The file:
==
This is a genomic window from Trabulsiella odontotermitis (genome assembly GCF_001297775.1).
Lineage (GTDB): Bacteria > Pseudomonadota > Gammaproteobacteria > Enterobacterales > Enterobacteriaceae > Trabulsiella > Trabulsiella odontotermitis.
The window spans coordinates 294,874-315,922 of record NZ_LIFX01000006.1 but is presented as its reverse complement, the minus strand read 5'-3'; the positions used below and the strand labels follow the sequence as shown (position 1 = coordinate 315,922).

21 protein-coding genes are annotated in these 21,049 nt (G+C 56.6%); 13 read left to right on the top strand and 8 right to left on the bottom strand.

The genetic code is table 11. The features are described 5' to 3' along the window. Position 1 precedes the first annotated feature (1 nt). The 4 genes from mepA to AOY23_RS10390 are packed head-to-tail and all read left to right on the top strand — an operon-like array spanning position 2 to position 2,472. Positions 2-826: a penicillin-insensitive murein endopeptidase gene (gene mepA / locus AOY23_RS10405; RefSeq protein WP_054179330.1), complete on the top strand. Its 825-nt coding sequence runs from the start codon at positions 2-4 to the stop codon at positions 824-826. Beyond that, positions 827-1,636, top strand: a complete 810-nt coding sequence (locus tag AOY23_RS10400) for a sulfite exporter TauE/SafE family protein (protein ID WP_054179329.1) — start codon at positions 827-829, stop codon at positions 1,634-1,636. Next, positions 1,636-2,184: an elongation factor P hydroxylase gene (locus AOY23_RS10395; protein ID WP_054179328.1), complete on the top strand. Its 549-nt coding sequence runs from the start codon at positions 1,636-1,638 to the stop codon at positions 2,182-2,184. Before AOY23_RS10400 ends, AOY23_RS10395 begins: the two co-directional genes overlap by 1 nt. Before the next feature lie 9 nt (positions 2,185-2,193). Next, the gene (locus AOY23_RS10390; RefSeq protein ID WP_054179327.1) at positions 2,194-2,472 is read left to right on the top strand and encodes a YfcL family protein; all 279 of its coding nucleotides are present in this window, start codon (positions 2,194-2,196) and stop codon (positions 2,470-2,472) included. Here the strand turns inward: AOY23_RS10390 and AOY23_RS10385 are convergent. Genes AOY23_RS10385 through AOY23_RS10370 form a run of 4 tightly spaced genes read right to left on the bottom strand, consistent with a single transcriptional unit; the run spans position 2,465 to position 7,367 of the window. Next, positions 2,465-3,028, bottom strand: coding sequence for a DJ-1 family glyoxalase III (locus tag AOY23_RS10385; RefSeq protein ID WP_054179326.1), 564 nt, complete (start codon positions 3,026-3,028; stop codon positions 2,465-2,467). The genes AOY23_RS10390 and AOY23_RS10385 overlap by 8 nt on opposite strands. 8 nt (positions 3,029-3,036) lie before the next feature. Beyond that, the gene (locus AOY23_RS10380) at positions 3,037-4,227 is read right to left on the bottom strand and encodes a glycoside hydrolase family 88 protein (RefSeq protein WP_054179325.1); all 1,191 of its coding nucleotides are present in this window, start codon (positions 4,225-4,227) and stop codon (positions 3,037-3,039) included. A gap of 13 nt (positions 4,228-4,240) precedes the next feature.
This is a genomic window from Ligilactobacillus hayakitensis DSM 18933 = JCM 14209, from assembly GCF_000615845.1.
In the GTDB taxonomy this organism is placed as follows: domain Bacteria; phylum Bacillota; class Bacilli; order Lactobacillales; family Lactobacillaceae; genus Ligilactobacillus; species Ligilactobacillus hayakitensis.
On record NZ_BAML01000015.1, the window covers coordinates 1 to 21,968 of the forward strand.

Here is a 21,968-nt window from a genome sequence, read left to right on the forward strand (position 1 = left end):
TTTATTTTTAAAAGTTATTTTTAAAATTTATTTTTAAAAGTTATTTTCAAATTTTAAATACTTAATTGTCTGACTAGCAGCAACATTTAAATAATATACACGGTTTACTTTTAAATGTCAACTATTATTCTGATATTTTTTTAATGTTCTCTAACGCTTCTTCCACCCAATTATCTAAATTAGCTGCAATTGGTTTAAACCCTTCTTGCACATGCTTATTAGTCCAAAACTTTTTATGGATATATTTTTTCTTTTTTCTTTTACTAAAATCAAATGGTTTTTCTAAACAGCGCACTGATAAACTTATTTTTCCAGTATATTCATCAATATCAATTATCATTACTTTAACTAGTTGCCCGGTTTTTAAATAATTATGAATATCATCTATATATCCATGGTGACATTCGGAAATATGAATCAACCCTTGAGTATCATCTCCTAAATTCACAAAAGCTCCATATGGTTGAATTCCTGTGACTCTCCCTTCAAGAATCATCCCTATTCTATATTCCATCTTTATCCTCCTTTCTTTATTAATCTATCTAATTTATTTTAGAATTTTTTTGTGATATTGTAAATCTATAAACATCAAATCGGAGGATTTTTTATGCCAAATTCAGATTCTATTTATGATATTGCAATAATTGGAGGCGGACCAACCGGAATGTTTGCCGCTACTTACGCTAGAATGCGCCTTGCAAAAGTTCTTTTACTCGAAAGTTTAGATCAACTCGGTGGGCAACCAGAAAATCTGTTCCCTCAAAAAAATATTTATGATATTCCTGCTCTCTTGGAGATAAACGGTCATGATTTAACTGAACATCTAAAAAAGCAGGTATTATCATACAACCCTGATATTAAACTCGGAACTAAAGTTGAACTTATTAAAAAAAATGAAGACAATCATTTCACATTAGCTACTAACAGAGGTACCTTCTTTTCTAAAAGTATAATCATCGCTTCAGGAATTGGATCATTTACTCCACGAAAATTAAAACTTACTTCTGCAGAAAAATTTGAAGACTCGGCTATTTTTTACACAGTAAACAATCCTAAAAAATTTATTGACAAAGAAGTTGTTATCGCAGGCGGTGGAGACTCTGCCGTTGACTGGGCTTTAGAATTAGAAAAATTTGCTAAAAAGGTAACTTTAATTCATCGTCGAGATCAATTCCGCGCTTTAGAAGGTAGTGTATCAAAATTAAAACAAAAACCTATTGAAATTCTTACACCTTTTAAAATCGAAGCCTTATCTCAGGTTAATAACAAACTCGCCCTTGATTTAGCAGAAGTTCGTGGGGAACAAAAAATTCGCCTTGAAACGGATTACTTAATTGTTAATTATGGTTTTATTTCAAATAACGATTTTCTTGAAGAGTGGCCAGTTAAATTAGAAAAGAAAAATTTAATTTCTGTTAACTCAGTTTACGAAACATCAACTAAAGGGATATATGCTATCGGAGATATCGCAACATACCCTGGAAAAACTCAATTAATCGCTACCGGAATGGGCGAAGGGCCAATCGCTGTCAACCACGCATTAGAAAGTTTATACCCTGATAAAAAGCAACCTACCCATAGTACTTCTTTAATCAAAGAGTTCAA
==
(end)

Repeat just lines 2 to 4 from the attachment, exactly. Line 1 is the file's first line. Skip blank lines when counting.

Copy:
Lineage (GTDB): Bacteria > Pseudomonadota > Gammaproteobacteria > Enterobacterales > Enterobacteriaceae > Trabulsiella > Trabulsiella odontotermitis.
The window spans coordinates 294,874-315,922 of record NZ_LIFX01000006.1 but is presented as its reverse complement, the minus strand read 5'-3'; the positions used below and the strand labels follow the sequence as shown (position 1 = coordinate 315,922).

21 protein-coding genes are annotated in these 21,049 nt (G+C 56.6%); 13 read left to right on the top strand and 8 right to left on the bottom strand.